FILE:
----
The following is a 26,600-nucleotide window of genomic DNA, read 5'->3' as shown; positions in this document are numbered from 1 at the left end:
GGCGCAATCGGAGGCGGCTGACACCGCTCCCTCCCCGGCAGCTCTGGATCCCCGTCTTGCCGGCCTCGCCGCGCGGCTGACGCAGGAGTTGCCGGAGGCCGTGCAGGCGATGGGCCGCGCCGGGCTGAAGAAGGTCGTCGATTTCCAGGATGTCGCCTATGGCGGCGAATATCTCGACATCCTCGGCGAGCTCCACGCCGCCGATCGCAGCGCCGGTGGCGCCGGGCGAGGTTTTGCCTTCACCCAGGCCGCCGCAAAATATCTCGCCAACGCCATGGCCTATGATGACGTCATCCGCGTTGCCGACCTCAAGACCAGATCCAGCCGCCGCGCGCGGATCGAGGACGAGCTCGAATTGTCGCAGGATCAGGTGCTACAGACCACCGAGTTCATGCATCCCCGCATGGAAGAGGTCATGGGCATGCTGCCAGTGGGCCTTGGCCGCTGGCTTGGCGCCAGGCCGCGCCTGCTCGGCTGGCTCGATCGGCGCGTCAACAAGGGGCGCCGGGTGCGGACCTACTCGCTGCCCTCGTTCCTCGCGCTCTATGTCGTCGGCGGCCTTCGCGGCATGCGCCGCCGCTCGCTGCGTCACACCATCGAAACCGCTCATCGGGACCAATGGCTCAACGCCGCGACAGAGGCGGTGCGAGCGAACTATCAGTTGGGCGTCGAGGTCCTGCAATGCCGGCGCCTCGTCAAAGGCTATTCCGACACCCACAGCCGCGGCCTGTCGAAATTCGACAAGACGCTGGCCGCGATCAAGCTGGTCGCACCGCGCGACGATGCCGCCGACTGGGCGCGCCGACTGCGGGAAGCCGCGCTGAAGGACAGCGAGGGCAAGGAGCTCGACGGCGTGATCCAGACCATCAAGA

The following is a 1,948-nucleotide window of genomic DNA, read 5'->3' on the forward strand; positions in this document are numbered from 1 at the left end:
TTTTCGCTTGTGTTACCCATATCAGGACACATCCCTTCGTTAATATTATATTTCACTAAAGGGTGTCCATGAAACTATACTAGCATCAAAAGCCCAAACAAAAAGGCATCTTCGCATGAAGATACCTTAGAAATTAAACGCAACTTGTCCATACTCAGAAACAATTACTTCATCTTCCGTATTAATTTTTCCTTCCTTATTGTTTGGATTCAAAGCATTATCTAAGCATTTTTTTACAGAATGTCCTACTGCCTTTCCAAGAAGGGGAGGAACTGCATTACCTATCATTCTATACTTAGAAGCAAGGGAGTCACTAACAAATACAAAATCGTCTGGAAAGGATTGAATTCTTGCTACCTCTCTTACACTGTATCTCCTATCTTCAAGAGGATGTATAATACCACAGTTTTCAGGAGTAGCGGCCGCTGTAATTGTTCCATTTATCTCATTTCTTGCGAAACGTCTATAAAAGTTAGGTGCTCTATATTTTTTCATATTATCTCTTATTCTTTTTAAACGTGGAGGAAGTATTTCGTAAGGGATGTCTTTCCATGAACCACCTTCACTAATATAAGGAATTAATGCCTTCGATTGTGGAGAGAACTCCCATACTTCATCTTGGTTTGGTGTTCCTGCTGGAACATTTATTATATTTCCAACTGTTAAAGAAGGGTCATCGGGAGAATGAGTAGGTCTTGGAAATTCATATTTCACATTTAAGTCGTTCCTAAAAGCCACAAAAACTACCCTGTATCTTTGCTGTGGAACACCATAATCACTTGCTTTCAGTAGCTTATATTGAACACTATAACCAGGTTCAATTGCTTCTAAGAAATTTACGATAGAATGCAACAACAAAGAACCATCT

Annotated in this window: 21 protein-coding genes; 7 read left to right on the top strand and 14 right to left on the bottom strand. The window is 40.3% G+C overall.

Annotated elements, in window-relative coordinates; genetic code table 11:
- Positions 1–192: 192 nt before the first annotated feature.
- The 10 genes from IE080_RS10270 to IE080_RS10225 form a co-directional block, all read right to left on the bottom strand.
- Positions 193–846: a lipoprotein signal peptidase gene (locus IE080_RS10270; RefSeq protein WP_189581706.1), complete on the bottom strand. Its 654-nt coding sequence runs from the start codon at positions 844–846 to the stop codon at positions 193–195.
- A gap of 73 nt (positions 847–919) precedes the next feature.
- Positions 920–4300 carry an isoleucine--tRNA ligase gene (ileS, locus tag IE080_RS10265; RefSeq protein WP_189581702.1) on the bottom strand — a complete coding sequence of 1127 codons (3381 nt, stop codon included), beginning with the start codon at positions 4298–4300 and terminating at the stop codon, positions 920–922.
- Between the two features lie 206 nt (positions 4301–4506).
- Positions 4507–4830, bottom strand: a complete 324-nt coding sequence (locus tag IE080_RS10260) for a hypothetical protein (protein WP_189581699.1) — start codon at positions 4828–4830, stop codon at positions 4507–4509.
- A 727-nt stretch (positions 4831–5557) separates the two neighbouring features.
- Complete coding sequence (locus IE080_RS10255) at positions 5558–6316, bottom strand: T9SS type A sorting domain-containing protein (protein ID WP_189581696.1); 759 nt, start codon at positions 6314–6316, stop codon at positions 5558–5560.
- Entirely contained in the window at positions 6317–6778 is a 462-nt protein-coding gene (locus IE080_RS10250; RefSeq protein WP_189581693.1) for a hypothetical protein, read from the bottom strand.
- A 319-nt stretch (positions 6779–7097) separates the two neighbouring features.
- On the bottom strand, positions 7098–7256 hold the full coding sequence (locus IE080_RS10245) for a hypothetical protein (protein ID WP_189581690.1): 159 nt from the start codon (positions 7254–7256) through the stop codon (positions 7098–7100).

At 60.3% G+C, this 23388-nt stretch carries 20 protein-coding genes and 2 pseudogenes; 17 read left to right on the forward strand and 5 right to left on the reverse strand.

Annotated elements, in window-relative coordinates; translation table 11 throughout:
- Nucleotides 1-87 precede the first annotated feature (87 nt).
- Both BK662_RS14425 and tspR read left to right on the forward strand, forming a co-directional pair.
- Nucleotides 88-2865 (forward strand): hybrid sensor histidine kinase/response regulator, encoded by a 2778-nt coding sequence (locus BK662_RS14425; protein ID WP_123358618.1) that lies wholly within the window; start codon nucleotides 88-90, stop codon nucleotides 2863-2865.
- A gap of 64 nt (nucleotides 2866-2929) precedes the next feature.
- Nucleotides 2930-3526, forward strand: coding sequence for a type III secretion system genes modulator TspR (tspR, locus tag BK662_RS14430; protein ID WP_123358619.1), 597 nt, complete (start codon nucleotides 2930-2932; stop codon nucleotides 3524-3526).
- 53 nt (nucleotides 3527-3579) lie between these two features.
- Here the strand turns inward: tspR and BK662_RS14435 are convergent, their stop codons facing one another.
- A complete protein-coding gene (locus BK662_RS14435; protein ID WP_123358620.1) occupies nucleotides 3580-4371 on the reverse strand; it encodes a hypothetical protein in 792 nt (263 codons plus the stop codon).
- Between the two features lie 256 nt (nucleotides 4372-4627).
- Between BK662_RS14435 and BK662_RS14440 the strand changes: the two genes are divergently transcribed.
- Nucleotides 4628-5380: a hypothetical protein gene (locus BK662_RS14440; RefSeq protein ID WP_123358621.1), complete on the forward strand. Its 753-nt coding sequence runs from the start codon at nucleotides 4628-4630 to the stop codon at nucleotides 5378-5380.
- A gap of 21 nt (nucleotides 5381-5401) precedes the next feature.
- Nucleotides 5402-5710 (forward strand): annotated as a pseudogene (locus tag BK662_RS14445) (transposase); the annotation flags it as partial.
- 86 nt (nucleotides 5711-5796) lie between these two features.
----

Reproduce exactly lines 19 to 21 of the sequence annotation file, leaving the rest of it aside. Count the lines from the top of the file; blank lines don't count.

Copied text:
At 60.3% G+C, this 23388-nt stretch carries 20 protein-coding genes and 2 pseudogenes; 17 read left to right on the forward strand and 5 right to left on the reverse strand.

Annotated elements, in window-relative coordinates; translation table 11 throughout:
- Nucleotides 1-87 precede the first annotated feature (87 nt).